There is a relationship between the platelet count and the bleeding time that was shown in the classic study of Harker and Slichter.20 Their study of clinically stable, nonmedicated subjects with pure platelet production defects showed that the bleeding time is normal when the platelet count is greater than 100×109/L. However, the results of their study cannot be generalized because the patient population they examined is not representative of the patients for whom the bleeding time might be used to make clinical decisions.1 There are clinical conditions, such as systemic lupus erythematosus and uremia, for which the bleeding time may be prolonged with mild thrombocytopenia and for which bleeding problems are more likely a reflection of dysfunctional platelets rather than mild thrombocytopenia. Furthermore, there are conditions, such as idiopathic thrombocytopenic purpura, for which the bleeding time may be shorter than would be expected based on the platelet count. Because the correlation between the bleeding time and the platelet count may vary markedly, the bleeding time should not be used as an estimate of the platelet count.
One to 2 million bleeding time procedures are performed each year in the United States, making it one of the most widely used tests of hemostasis.4,46 Most of these bleeding time tests are probably performed in anticipation of surgery or other invasive procedures.47 The bleeding time test was introduced in an era when clinical tests were not scrutinized for their predictive value, quickly became established as a "routine" test, and has been promoted as an aid to diagnosis, prognosis, and the monitoring of therapy.1,2 It was assumed to be an effective screening test for congenital disorders of platelet function and a predictor of the risk of bleeding. Despite its widespread clinical use, the bleeding time test is not a good preoperative screening tool for the general population.1,2,47,48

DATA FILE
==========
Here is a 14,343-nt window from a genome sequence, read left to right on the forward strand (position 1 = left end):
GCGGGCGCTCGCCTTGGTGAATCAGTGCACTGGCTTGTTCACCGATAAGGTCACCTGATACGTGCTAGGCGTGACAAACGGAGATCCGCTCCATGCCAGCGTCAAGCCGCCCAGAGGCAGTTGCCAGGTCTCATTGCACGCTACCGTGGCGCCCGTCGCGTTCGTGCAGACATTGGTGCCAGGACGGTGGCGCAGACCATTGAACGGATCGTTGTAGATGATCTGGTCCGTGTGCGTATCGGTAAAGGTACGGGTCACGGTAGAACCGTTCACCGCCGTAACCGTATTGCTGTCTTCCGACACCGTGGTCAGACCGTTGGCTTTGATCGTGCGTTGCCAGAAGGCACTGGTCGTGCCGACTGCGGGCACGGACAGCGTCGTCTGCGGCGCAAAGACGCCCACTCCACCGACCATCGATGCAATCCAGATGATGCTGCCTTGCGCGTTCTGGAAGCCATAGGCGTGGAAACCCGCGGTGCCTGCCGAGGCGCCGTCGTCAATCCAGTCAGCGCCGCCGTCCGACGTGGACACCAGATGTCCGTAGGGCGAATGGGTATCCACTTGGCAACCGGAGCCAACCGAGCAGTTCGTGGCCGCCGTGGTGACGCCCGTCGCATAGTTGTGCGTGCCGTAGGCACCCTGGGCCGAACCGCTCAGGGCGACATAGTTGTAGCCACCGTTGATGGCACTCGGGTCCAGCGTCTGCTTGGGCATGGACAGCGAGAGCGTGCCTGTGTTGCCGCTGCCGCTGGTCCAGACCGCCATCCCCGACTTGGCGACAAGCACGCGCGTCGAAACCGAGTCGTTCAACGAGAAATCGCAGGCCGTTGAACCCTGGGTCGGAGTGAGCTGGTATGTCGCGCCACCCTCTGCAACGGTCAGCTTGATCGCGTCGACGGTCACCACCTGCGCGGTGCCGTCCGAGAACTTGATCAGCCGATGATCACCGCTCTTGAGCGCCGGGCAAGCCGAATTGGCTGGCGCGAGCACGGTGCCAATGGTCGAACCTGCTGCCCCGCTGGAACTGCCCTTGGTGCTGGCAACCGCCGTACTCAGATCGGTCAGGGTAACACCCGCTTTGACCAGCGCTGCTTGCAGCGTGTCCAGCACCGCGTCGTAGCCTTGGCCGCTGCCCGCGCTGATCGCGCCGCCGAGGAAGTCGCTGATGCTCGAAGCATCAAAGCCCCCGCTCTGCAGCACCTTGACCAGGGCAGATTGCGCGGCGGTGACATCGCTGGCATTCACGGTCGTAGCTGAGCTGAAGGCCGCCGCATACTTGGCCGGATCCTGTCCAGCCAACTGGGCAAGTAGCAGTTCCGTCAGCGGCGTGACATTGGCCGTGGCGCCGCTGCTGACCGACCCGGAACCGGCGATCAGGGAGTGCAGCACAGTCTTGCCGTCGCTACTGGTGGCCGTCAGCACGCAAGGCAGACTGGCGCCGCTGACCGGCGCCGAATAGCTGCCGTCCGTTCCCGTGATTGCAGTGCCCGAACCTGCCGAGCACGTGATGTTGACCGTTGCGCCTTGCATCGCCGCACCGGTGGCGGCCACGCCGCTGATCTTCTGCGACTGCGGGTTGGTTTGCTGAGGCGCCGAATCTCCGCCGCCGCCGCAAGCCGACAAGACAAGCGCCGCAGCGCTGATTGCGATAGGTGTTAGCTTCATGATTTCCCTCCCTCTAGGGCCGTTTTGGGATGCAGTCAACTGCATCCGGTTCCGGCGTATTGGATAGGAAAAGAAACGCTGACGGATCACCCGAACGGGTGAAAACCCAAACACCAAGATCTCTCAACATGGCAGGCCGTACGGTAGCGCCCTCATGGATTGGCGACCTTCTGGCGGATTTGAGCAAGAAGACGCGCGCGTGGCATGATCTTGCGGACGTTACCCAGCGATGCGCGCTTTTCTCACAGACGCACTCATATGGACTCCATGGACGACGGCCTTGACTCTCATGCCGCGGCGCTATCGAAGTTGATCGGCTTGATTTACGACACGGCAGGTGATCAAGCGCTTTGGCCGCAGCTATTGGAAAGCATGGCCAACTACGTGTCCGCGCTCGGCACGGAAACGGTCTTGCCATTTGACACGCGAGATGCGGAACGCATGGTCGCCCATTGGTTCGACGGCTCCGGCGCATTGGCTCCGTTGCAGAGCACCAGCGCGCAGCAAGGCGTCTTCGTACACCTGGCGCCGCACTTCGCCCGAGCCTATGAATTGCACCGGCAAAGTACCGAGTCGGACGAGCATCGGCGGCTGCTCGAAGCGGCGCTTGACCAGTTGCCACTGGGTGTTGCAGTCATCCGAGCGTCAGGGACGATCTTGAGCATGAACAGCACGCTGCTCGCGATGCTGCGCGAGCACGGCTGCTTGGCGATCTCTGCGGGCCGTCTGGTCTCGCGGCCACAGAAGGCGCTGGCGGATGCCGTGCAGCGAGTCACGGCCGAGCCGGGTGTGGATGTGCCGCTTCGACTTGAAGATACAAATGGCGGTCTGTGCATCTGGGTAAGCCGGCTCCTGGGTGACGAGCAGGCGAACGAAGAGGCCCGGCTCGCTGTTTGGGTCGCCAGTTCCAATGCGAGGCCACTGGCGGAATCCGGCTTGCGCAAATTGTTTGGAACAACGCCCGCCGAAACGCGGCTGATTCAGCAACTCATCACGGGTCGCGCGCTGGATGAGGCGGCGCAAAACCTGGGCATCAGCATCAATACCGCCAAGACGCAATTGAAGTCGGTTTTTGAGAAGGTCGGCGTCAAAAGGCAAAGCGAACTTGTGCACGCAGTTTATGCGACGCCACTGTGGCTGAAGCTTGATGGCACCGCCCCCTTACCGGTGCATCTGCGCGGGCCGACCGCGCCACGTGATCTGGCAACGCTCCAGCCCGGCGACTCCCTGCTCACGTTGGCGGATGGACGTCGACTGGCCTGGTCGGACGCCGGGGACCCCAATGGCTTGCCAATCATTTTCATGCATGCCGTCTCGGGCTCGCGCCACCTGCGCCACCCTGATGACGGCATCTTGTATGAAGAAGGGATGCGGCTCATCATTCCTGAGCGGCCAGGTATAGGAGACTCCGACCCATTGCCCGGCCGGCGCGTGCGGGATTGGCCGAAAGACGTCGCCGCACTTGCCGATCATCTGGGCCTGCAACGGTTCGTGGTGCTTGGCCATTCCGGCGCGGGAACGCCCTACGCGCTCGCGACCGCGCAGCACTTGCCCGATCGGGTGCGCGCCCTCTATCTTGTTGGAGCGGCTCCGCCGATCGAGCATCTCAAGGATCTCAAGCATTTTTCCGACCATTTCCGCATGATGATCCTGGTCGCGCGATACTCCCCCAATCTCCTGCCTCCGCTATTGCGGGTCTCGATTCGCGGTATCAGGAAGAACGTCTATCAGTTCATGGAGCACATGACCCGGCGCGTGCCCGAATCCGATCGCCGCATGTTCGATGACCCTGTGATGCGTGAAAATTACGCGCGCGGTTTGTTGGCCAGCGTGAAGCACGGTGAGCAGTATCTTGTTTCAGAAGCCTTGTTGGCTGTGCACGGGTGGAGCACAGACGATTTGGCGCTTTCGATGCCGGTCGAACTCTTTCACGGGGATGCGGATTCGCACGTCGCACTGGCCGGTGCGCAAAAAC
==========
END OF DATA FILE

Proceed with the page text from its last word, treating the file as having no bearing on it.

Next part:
Excessive perioperative bleeding secondary to a preexisting hemorrhagic disorder in a patient with no history of excessive bleeding is a rare event.1,2,46- 48 When a test is used to screen a low-risk population for an uncommon event, a positive result is often a false positive. In other words, the predictive value of a positive test in such a situation is poor. Barber et al47 reviewed 1941 consecutive template bleeding times, approximately 95% of which were used for a preoperative screen. Only 110 (6%) of the patients were found to have an abnormal bleeding time. Eighty-three (75%) of these patients could have been predicted to have an abnormal bleeding time from an adequate clinical history. No obvious cause for the prolonged bleeding time could be found in the other 27 patients. Seventeen of these 27 patients later underwent a second bleeding time test; of these tests, the results for 12 were normal, suggesting that most of these long bleeding times were false positives due to technical artifact.
There are insufficient data to accurately calculate the sensitivity, specificity, or predictive value of the bleeding time regarding perioperative or postoperative hemorrhage.1,2 Rodgers and Levin1 were able to identify only 2 published studies with sufficient data to prepare receiver operating characteristic curves. The receiver operating characteristic curves from these studies indicated that the bleeding time behaved like a noninformative test in predicting the risk of bleeding.